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Would you recommend this book to a friend? Why or why not?
The subject matter was interesting but the narrator sounded as if he was reading it aloud for the first time during most of the narration, and although I love dear Jane, by the end of it I was trying to just not fall asleep. Only ardent Janeites will be able to get through this one.
3 of 3 people found this review helpful
I bought this book both printed and audible. So interesting, engaging and very educational. Would highly recommend this book to anyone interested in Jane Austen.
2 of 2 people found this review helpful
Mullan establishes up front that his goal is to explore historical context and the linguistic theory associated with Austen's oeuvre... but he happily dismisses the significance of feminist (and presumably other theoretical) readings of same, so proudly that you just know he was the guy on the Literature 101 course who memorised every theoretical term and definition in the course documents and volunteered boring, by the book responses in every discussion.
At one point he starts to get close to addressing what later readers found in the texts... and side steps that entirely.
Austen wrote novels, not puzzles, and Mullan doesn't seem to care about teasing out reader response at all.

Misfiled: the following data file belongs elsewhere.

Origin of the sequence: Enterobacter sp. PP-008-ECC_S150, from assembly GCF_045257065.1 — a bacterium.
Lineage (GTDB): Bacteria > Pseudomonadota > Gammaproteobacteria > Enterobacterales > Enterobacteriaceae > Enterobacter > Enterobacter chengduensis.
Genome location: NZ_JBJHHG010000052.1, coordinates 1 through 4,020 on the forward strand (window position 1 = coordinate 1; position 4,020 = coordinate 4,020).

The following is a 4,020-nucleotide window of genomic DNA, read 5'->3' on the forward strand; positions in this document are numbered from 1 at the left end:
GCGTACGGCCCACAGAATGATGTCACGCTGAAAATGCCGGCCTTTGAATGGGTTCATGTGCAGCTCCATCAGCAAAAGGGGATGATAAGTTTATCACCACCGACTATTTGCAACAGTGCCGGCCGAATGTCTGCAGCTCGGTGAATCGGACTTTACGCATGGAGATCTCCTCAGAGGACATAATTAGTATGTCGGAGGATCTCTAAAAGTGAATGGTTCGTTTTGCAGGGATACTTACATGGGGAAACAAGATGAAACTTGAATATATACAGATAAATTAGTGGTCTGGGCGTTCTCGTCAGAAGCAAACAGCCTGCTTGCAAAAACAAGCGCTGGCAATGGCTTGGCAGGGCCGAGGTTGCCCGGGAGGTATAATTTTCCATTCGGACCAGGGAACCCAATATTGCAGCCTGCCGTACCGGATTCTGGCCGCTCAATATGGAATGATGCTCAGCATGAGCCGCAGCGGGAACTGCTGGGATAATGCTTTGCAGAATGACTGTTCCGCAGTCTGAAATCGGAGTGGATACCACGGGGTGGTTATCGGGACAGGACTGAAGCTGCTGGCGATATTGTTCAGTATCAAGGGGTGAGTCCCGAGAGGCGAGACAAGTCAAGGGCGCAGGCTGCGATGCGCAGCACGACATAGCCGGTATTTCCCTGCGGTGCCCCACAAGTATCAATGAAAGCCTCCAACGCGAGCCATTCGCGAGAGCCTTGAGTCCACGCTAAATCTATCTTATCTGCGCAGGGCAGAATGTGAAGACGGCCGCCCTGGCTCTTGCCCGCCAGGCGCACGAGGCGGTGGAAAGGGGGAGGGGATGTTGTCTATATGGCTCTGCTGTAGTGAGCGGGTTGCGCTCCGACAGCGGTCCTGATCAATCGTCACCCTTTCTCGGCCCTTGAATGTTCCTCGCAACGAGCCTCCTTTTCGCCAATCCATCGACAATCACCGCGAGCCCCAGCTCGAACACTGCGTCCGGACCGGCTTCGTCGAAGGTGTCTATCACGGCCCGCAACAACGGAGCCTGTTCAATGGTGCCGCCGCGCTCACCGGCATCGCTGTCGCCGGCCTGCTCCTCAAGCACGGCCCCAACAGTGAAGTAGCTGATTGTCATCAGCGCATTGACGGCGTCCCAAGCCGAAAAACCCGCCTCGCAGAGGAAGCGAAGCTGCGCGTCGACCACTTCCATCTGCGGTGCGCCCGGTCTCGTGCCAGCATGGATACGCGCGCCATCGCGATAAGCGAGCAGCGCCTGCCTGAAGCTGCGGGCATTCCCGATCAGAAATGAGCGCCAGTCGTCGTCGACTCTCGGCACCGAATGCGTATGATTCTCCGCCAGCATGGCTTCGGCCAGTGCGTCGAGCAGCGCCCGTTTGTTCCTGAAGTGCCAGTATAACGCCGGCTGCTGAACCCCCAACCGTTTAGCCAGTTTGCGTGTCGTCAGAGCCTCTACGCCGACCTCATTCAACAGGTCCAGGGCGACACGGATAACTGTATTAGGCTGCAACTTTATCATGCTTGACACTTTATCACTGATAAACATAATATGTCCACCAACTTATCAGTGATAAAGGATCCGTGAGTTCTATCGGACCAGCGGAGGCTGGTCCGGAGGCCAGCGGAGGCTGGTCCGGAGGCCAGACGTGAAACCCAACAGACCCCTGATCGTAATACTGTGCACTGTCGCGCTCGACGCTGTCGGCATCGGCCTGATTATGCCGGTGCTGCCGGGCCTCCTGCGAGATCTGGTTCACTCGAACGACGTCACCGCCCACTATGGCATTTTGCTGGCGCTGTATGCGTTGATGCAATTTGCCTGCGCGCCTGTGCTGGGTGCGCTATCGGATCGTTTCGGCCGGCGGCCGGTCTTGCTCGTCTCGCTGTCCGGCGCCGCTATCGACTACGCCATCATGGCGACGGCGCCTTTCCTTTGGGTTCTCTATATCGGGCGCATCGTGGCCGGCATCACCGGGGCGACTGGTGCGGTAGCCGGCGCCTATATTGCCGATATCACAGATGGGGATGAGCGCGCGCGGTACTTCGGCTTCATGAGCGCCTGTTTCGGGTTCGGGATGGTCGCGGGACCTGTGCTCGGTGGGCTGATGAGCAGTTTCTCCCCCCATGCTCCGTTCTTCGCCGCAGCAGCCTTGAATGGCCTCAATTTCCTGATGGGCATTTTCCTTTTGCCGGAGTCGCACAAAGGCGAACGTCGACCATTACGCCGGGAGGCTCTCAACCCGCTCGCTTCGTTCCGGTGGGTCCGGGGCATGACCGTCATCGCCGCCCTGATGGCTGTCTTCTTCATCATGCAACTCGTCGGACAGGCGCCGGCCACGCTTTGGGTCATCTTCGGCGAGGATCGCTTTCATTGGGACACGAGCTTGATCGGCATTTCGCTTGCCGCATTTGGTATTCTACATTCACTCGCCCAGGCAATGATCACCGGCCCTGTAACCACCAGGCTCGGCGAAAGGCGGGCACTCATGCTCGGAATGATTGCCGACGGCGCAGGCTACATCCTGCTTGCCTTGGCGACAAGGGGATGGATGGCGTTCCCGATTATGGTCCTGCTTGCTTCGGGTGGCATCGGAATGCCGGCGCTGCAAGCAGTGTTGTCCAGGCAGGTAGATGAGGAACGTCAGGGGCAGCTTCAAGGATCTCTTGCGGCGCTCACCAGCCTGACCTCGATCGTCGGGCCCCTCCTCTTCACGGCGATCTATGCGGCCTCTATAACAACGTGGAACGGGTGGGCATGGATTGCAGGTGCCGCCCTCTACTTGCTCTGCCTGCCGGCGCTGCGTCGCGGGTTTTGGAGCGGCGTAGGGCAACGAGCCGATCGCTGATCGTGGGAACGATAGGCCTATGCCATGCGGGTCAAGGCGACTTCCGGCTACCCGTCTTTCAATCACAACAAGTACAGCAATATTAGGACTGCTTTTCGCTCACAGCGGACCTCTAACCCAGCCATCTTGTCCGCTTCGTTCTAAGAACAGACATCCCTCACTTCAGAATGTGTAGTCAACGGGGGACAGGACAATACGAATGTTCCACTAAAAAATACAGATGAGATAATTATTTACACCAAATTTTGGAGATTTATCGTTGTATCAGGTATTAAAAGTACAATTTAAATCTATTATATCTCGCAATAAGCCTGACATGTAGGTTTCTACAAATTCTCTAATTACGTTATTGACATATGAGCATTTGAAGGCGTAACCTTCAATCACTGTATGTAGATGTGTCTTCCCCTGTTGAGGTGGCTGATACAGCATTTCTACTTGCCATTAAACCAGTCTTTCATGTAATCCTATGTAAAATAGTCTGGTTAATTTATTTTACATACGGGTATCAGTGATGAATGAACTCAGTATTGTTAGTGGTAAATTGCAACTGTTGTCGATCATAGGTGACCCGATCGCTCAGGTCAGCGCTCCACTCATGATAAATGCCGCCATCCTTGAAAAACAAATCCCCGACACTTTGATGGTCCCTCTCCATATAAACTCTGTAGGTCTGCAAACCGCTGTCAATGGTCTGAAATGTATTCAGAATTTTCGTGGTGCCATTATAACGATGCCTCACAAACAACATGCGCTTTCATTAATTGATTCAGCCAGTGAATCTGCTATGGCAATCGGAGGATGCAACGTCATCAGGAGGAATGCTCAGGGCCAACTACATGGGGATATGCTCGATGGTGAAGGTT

While I found it smug, didactic, and reductive, this research is absolutely impeccable and well organised, and I imagine extremely useful for academic work (though with this audio version I can't get a look at any bibliography).
Sadly Paul Collins sounds like he was generated by Google, extremely disinterested in the text. Something a little disingenuous about being told about Austen by two men... can't think why.
Any additional comments?
Every chapter, in itself, was interesting explaining the mores of the time; mourning, dress etc. But since there is only a small number of Jane Austin novels the same events and characters got explained again and again from different perspectives. Not a criticism of the author though (nor of Jane Austin!) and well worth a listen. Perhaps it may have been better to dip into a chapter at a time rather than as a continuous read.